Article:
Ortiz v. Volt Management Corp et al

Filing 35

ORDER by Judge Yvonne Gonzalez Rogers granting 22 Defendants' Motion to Compel Arbitration. (fs, COURT STAFF) (Filed on 5/11/2017)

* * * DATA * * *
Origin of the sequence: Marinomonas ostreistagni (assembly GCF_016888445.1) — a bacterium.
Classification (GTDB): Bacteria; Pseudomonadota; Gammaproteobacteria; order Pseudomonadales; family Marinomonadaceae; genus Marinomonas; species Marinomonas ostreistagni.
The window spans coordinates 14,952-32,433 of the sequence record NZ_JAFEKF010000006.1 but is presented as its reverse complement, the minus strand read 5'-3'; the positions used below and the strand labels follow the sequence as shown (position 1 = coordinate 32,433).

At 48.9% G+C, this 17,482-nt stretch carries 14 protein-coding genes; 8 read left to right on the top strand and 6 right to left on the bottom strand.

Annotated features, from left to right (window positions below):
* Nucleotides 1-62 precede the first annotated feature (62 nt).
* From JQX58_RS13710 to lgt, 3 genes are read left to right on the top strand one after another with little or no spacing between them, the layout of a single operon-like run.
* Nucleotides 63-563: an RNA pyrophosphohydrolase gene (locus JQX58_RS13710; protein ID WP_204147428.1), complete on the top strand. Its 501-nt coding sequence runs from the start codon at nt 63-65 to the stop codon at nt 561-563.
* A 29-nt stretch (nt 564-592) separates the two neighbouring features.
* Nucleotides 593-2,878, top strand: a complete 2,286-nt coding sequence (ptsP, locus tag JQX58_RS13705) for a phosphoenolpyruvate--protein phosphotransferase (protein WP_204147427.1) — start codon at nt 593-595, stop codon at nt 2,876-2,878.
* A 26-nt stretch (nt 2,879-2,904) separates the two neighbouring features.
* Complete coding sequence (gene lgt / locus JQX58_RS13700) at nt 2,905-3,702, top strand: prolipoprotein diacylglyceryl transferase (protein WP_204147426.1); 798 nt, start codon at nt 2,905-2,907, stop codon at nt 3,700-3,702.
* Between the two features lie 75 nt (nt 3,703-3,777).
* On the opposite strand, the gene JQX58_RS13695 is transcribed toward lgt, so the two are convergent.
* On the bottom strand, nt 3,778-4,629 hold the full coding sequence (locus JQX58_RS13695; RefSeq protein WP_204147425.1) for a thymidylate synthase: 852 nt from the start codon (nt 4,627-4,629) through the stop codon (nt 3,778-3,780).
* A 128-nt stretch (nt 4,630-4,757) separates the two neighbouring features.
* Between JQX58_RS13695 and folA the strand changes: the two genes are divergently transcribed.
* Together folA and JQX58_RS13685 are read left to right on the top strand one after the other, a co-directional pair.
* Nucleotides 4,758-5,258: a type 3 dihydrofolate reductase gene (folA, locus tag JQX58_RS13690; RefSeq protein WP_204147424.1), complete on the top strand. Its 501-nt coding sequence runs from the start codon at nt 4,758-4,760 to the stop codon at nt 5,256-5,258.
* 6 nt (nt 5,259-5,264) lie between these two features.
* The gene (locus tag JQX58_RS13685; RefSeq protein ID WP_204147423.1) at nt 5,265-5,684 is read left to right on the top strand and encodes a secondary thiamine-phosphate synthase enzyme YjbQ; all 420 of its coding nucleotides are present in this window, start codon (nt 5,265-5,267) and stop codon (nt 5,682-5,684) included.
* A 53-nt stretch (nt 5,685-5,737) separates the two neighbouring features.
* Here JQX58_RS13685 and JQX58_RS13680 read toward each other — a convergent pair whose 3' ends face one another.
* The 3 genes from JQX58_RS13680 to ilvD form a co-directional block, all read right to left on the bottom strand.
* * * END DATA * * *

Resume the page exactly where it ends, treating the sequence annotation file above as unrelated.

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1 2 3 4 5 UNITED STATES DISTRICT COURT 6 NORTHERN DISTRICT OF CALIFORNIA 7 8 ADAN ORTIZ, Plaintiff, 9 10 United States District Court Northern District of California 11 12 13 CASE NO. 16-cv-07096-YGR ORDER GRANTING DEFENDANTS’ MOTION TO COMPEL ARBITRATION vs. VOLT MANAGEMENT CORP, ET AL., Re: Dkt. No. 22 Defendants. Plaintiff brings this putative class action against defendants Volt Management Corp. 14 (“Volt”) and Genco I, Inc. (“Genco”) for alleged violations of California’s wage and labor laws. 15 (Dkt. No. 1 (“Compl.”).) Plaintiff brings the following five causes of action against defendants: 16 (i) failure to pay hourly wages pursuant to Labor Code sections 223, 510, 1194, 1194.2, 1197, 17 1197.1, and 1198; (ii) failure to provide accurate written wage statements pursuant to Labor Code 18 section 226(a); (iii) failure to pay all final wages timely pursuant to Labor Code sections 201 19 through 203; (iv) violation of California’s Unfair Competition Law, Business & Professions Code 20 sections 17200, et seq.; and (v) violation of the federal Fair Labor Standards Act, 29 U.S.C. 21 sections 201, et seq. Plaintiff’s allegations are asserted jointly against defendants without any 22 differentiation. 23 Now before the Court is defendant Volt’s motion to compel plaintiff into arbitration and 24 dismiss plaintiff’s claims or, in the alternative, stay the entire case during the pendency of any 25 arbitration proceedings. Subsequent to briefing on Volt’s motion, defendant Genco filed a joinder, 26 seeking that plaintiff’s claims against it also be compelled to arbitration. Plaintiff opposes both 27 motions. Having carefully reviewed the pleadings and the papers and exhibits submitted, and for 28 the reasons set forth more fully below, the Court ORDERS as follows: The Court GRANTS Volt’s 1 motion to compel arbitration and hereby COMPELS plaintiff to arbitrate his claims against Volt. 2 The Court reserves ruling on other issues pending further submission from the parties, as outlined 3 herein.1 4 I. RELEVANT FACTUAL BACKGROUND Plaintiff brings this claim against defendants for alleged wage and labor law violations in 5 connection with plaintiff’s employment with defendant Volt. (Id. at ¶ 1.) Defendant Genco 7 provides defendant Volt with logistics support for its operations. (Id. at ¶ 8.) Generally, plaintiff 8 alleges that defendants failed to provide all necessary compensation related to shift differentials, 9 non-discretionary bonuses, premium wages for meal and rest periods, overtime wages, time spent 10 clocking in and clocking out, and final wages following separation from employment. (Id. at ¶ 1.) 11 United States District Court Northern District of California 6 Additionally, plaintiff alleges that defendants failed to provide accurate written wage statements. 12 (Id.) 13 14 15 16 17 18 19 20 21 22 23 Relevant to the instant motion, plaintiff signed a one-page “Employment Agreement” with defendant Volt on March 27, 2014, which contained the following arbitration provision: 8. AGREEMENT TO ARBITRATE DISPUTES: Any employment and/or employment termination related disputes and/or disputes arising out of or relating to the actions of the Company (or Company’s employees) and/or disputes arising out of or related to any assignment and/or termination of any assignment and/or arising out of or relating to the actions of the Client (or Client’s employees), shall be settled by final and binding arbitration, pursuant to the Federal Arbitration Act, in accordance with the employment rules of the American Arbitration Association (“AAA”), which can be found at www.adr.org or a copy of the AAA rules can be provided to Employee upon Employee’s request to the Company at the time of hire. The arbitrator may award any and all remedies in accordance with the laws of the state where Employee was last employed with the Company. The award shall be in writing, signed by the arbitrator, and shall provide the reasons for the award. Judgment upon the arbitrator’s award may be entered in any court having jurisdiction. The Company and Employee hereby waive our respective rights to trial by jury of any cause of action or defense that each may have against the other or against any Client. This agreement to arbitrate disputes does not prevent 24 25 26 27 28 1 In connection with its motion, Volt filed a Request for Judicial Notice (“RJN”) of “The Employment Arbitration Rules and Mediation Procedures” of the American Arbitration Association. (Dkt. No. 23, RJN Ex. A.) Volt proffers that such document is subject to judicial notice as a “fact that is not subject to reasonable dispute because it can be accurately and readily determined from sources whose accuracy cannot reasonably be questioned.” Id. Plaintiff does not oppose. The Court finds that such document is properly subject to judicial notice and hereby GRANTS Volt’s request. 2 1 Employee from filing a charge or claim with any governmental administrative agency as permitted by applicable law. 2 (Dkt. No.22-1 at 5, Employment Agreement ¶ 8.) Additionally, the AAA rules provide thus: 3 “The arbitrator shall have the power to rule on his or her own jurisdiction, including any 4 objections with respect to the existence, scope[,] or validity of the arbitration agreement.” (RJN 5 Ex. A at 17.) 6 II. LEGAL FRAMEWORK 7 The Federal Arbitration Act (the “FAA”) requires a district court to stay judicial 8 proceedings and compel arbitration of claims covered by a written and enforceable arbitration 9 agreement. 9 U.S.C. § 3. A party may bring a motion in the district court to compel arbitration. 9 U.S.C. § 4. In ruling on the motion, the court’s role is typically limited to determining whether: 11 United States District Court Northern District of California 10 (i) an agreement exists between the parties to arbitrate; (ii) the claims at issue fall within the scope 12 of the agreement; and (iii) the agreement is valid and enforceable. See Lifescan, Inc. v. Premier 13 Diabetic Servs., Inc., 363 F. 3d 1010, 1012 (9th Cir. 2004). 14 “Both the arbitrability of the merits of a dispute and the question of who has the primary 15 power to decide arbitrability depend on the agreement of the parties.” Goldman, Sachs & Co v. 16 Reno, 747 F.3d 733, 738 (9th Cir. 2014) (citing First Options of Chicago, Inc. v. Kaplan, 514 U.S. 17 938, 943 (1995); see also Oracle Am. Inc. v. Myriad Grp. A.G., 724 F.3d 1069, 1072 (9th Cir. 18 2013). An arbitrator, rather than the courts, decides these questions where “the parties clearly and 19 unmistakably” express that intention. See AT&T Techs., Inc. v. Commc’ns Workers of Am., 475 20 U.S. 643, 649 (1986); see also Rent-A-Ctr., W., Inc. v. Jackson, 561 U.S. 63, 68–69 (2010) 21 (“[P]arties can agree to arbitrate ‘gateway’ questions of ‘arbitrability,’ such as whether the parties 22 have agreed to arbitrate or whether their agreement covers a particular controversy.”). An 23 arbitration clause including an agreement to follow a particular set of arbitration may constitute 24 such an expression where those rules provide for the arbitrator to decide questions of arbitrability. 25 See Poponin v. Virtual Pro, Inc., No. 06-CV-4019-PJH, 2006 WL 2691418, at *9 (N.D. Cal. Sept. 26 20, 2006) (finding the ICC Rules of Arbitration clearly “provide for the arbitrator to decide 27 arbitrability”). 28 3 Non-signatories to an arbitration agreement may, at times, be able to compel signatories 1 2 into arbitration in situations where state contract law would allow such litigant to do so. See 3 Arthur Andersen LLP v. Carlisle, 556 U.S. 624, 631–32 (2009); see also Kramer v. Toyota Motor 4 Corp., 705 F.3d 1122, 1130 n.5 (9th Cir. 2013) (explaining that Andersen clarified that a “litigant 5 who is not party to an arbitration agreement may invoke arbitration if the relevant state contract 6 law allows the litigant to enforce the agreement”) (citing Andersen, 556 U.S. at 632). 7 III. VOLT’S MOTION TO COMPEL ARBITRATION Volt moves the Court to compel plaintiff into arbitration, pursuant to the arbitration 9 provision in their Employment Agreement. No dispute exists that the agreement at issue includes 10 an arbitration provision. Additionally, the arbitration provision here incorporates the AAA rules, 11 United States District Court Northern District of California 8 which delegate issues of arbitrability to the arbitrator. (Dkt. No. 22-1 at 5; RJN Ex. A at 17 (“The 12 arbitrator shall have the power to rule on his or her own jurisdiction, including any objections with 13 respect to the existence, scope[,] or validity of the arbitration agreement.”). The Ninth Circuit has 14 found that the incorporation of such rules constitutes a clear delegation of authority to the 15 arbitrator. See Brennan v. Opus Bank, 796 F.3d 1125, 1128 (9th Cir. 2015) (holding that 16 “incorporation of the AAA rules constitutes clear and unmistakable evidence that contracting 17 parties agreed to arbitrate arbitrability”). Accordingly, the Court need only address whether such 18 delegation in the arbitration provision is valid and enforceable. See Mohamed v. Uber Techs., 19 Inc., 848 F.3d 1201, 1209 (9th Cir. 2016) (holding that where arbitrability has been delegated to 20 the arbitrator, courts must enforce the agreements “in the absence of some other generally 21 applicable contract defense, such as fraud, duress, or unconscionability”); see also Brennan, 796 22 F.3d at 1132 (“Because a court must enforce an agreement that, as here, clearly and unmistakably 23 delegates arbitrability questions to the arbitrator, the only remaining question is whether the 24 particular agreement to delegate arbitrability—the Delegation Provision—is itself 25 unconscionable.” (emphasis in original)).2 26 2 27 28 Plaintiff asks the Court either to find that arbitration should only be allowed on a classwide basis or deny the motion on the basis that the Ninth Circuit has held that class action waivers without opt-out rights are unenforceable, citing Morris v. Ernst & Young, LLP, 834 F.3d 975 (9th Cir. 2016). In Morris, the Ninth Circuit held that a provision in the employment contract 4 1 Here, plaintiff argues that the arbitration agreement is unconscionable and therefore unenforceable.3 “[U]nconscionability has both a ‘procedural’ and a ‘substantive’ element, the 3 former focusing on ‘oppression’ or ‘surprise’ due to unequal bargaining power, the latter on 4 ‘overly harsh’ or ‘one-sided’ results.” Mohamed, 848 F.3d at 1210 (citations and internal 5 quotations omitted). “Both substantive and procedural unconscionability must be present in order 6 for a court to find a contract unconscionable, but ‘they need not be present in the same degree.’” 7 Id. (citations omitted). “Essentially a sliding scale is invoked which disregards the regularity of 8 the procedural process of the contract formation, that creates the terms, in proportion to the greater 9 harshness or unreasonableness of the substantive terms themselves.” Armendariz v. Foundation 10 Health Psychcare Servs., Inc., 24 Cal. 4th 83, 114 (2000) (citation omitted), abrogated on other 11 United States District Court Northern District of California 2 grounds by AT&T Mobility LLC v. Concepcion, 563 U.S. 333, 340 (2011). The Court addresses 12 each prong before evaluating the provision as a whole. 13 A. 14 With respect to the first prong of procedural unconscionability, plaintiff asserts the contract 15 Procedural Unconscionability is adhesive because it was a condition of employment.4 “It is well settled that adhesion contracts 16 17 18 19 20 21 22 23 24 25 26 27 28 requiring “separate proceedings” violated the plaintiff’s rights to concerted work-related legal claims under the National Labor Relations Act. Id. at 990 (explaining that the contract was “structured so as to exclude all concerted employee legal claims”). The Ninth Circuit did not hold, however, that all arbitrations in the employment context must be on a classwide basis, regardless of the nature of plaintiff’s claims and circumstances. The parties do not contend that the contract at issue forecloses the possibility of concerted work-related legal claims. Thus, because the parties delegated arbitrability to the arbitrator, the determination of whether plaintiff’s claims here should proceed on a classwide basis in arbitration is an issue reserved for the arbitrator. 3 The Ninth Circuit has held that, where the parties have delegated arbitrability to the arbitrator, a plaintiff may only challenge as unconscionable the delegation provision because questions regarding the unconscionability of the arbitration provision as a whole are reserved for the arbitrator. See Brennan, 796 F.3d at 1132; see also Mohamed, 848 F.3d at 1210. Plaintiff does not identify whether his arguments relate to the arbitration provision as a whole or are targeted specifically at the delegation provision. Thus, for purposes of this motion, the Court refers to both. 4 Plaintiff also argues that the provision is procedurally unconscionable because defendants did not provide the rules governing arbitration. However, as Volt argues, the agreement specified that the arbitration rules could be located at “www.adr.org” and that a copy of the same could be provided to the employee upon request. (Dkt. No. 22-1 at 5.) Thus, the Court does not find this argument persuasive. See Peng v. First Republic Bank, 219 Cal. App. 4th 1462, 1472 (2013) (finding that failure to attach the AAA rules is insufficient to support a finding of procedural unconsionability). 5 1 in the employment context, that is, those contracts offered to employees on a take-it-or-leave-it 2 basis, typically contain some aspects of procedural unconscionability.” Peng, 219 Cal. App. 4th at 3 551 (citations omitted); see also Armendariz, 24 Cal. 4th at 115 (explaining that “the economic 4 pressure exerted by employers on all but the most sought-after employees may be particularly 5 acute, for the arbitration agreement stands between the employee and necessary employment, and 6 few employees are in a position to refuse a job because of an arbitration requirement”). However, 7 such adhesive aspects are not dispositive and courts have observed that when “there is no other 8 indication of oppression or surprise, ‘the degree of procedural unconscionability of an adhesion 9 agreement is low, and the agreement will be enforceable unless the degree of substantive 10 United States District Court Northern District of California 11 unconscionability is high.’” Peng, 219 Cal. App. 4th at 551 (citations omitted). Here, plaintiff offers no further argument with regard to the adhesive nature of the 12 delegation provision specifically, or the contract generally, nor does he raise any suggestion of 13 “oppression” or “surprise” as to the same. Thus, while the Court acknowledges that some measure 14 of procedural unconscionability exists as a result of the adhesive nature of the employment 15 contract, the degree of such procedural unconscionability is low. 16 B. 17 With respect to the second prong, i.e. analyzing whether the agreement is substantively Substantive Unconscionability 18 unconscionable, plaintiff raises three arguments: (i) the provision gives Volt the unilateral right to 19 modify the agreement; (ii) the arbitration policy allows Volt to recover attorney’s fees if it is the 20 prevailing party; and (iii) ambiguity exists as to which rules apply.5 21 Unilateral rights can result in findings of unconscionability depending on the specific 22 circumstances. Here, plaintiff’s argument with respect to Volt’s right to modify stems from the 23 following language: “Volt has the right to change, interpret or cancel any of its rules, policies, 24 25 26 27 28 5 Plaintiff also argues that the arbitration provision here purports to protect criminal conduct if enforced in the context of Labor Code violations. Specifically, plaintiff urges that if the Labor Code disputes are sent to arbitration, Volt would effectively be insulating itself from facing the full consequences of criminalized behavior. Not so. Plaintiff does not, and cannot, levy criminal charges against Volt. If Volt’s actions here rise to the level of criminal activity, the arbitration provisions would not shield Volt from prosecution by the appropriate state or federal authorities. 6 1 benefits, procedures or practices at Volt’s discretion, upon reasonable notice where practicable.” 2 (Dkt. No. 22-1 at 7.) Importantly, the relied-upon language is not contained in the Employment 3 Agreement but rather in the Volt Employee Guide. Thus, the arbitration provision itself cannot be 4 interpreted to contain a provision allowing Volt to amend, modify, or abrogate any of plaintiff’s 5 rights unilaterally. Similarly, plaintiff’s argument with respect to the right of the arbitrator to 6 award attorney’s fees is also contained in the Volt Employee Handbook and not in the actual 7 arbitration provision or Employment Agreement. Even that language merely provides: “The 8 arbitrator may be entitled to award reasonable attorneys’ fees and costs to the prevailing party, in 9 accordance with the law.” (Dkt. No. 22-1 at 8.) The arbitrator’s discretion with regard to attorney’s fees is bounded by what otherwise would be allowed under the applicable laws, and 11 United States District Court Northern District of California 10 does not grant an advantage to Volt alone. Neither provision renders the arbitration clause or the 12 delegation of authority to the arbitrator substantively unconscionable. With respect to the final argument regarding ambiguity, plaintiff compares the language in 13 14 the Employment Agreement which requires the arbitration to be conducted “in accordance with 15 the employment rules of the [AAA]” (id. at 5 (emphasis supplied)) with the “Arbitration Policy” 16 included in the employee handbook which provides that the arbitration be conducted in 17 accordance with “the applicable rules of the [AAA]” (id. at 8 (emphasis supplied)). The noted 18 distinction does not create a meaningful ambiguity, let alone support a finding of substantive 19 unconscionability. To the extent that AAA has “employment rules,” those would be the 20 “applicable rules.” In light of the foregoing discussion, the Court finds that, although plaintiff has raised a 21 22 slight inference of procedural unconscionability, plaintiff has not made any showing of substantive 23 unconscionability with regard to the arbitration provision generally or the delegation clause 24 specifically. Accordingly, the Court finds that the arbitration provision is enforceable and hereby 25 COMPELS plaintiff into arbitration with defendant Volt. 26 IV. 27 28 GENCO’S MOTION TO JOIN VOLT’S MOTION Defendant Genco filed a joinder to Volt’s motion arguing that plaintiff’s claims against it should also be compelled into arbitration. Murphy v. DirecTV, Inc., 724 F.3d 1218, 1231 (9th Cir. 7 1 2013) (finding that non-signatories may be able to compel signatories for “claims that are based on 2 the same facts and are inherently inseparable from arbitrable claims against signatory 3 defendants”). Plaintiff opposes Genco’s joinder requesting an opportunity to file an opposition to 4 the same. “The United States Supreme Court has held that a litigant who is not a party to an 5 6 arbitration agreement may invoke arbitration under the FAA if the relevant state contract law 7 allows the litigant to enforce the agreement.” Id. at 1229. The Ninth Circuit in Murphy discussed 8 several theories under which California law permits non-signatories to compel signatories into 9 arbitration, including situations in which plaintiff’s claims against the non-signatory are essentially the same and inseparable from arbitrable claims against signatory defendants. Here, 11 United States District Court Northern District of California 10 plaintiff’s complaint makes no attempt to distinguish between actions performed by Volt versus 12 those performed by Genco. Rather, it appears that plaintiff’s claims against Genco arise from the 13 exact same facts as his claims against Volt. 14 Nevertheless, the Court acknowledges that Genco’s joinder raises distinct legal issues that 15 plaintiff has not yet had the opportunity to address. Plaintiff may file an opposition, no more than 16 ten (10) pages in length by May 19, 2017. If plaintiff files an opposition, defendant Genco may 17 file a ten-page reply by May 26, 2017. If plaintiff does not file an opposition, the Court shall 18 issue an order regarding Genco’s joinder on the current papers. 19 V. 20 CONCLUSION For the foregoing reasons, the Court ORDERS as follows: The Court COMPELS plaintiff to 21 arbitrate his claims against defendant Volt. The Court shall issue an order on Volt’s motion to 22 stay or dismiss the action in connection with its order on Genco’s joinder. 23 IT IS SO ORDERED. 24 25 Dated: May 11, 2017 YVONNE GONZALEZ ROGERS UNITED STATES DISTRICT COURT JUDGE 26 27 28 8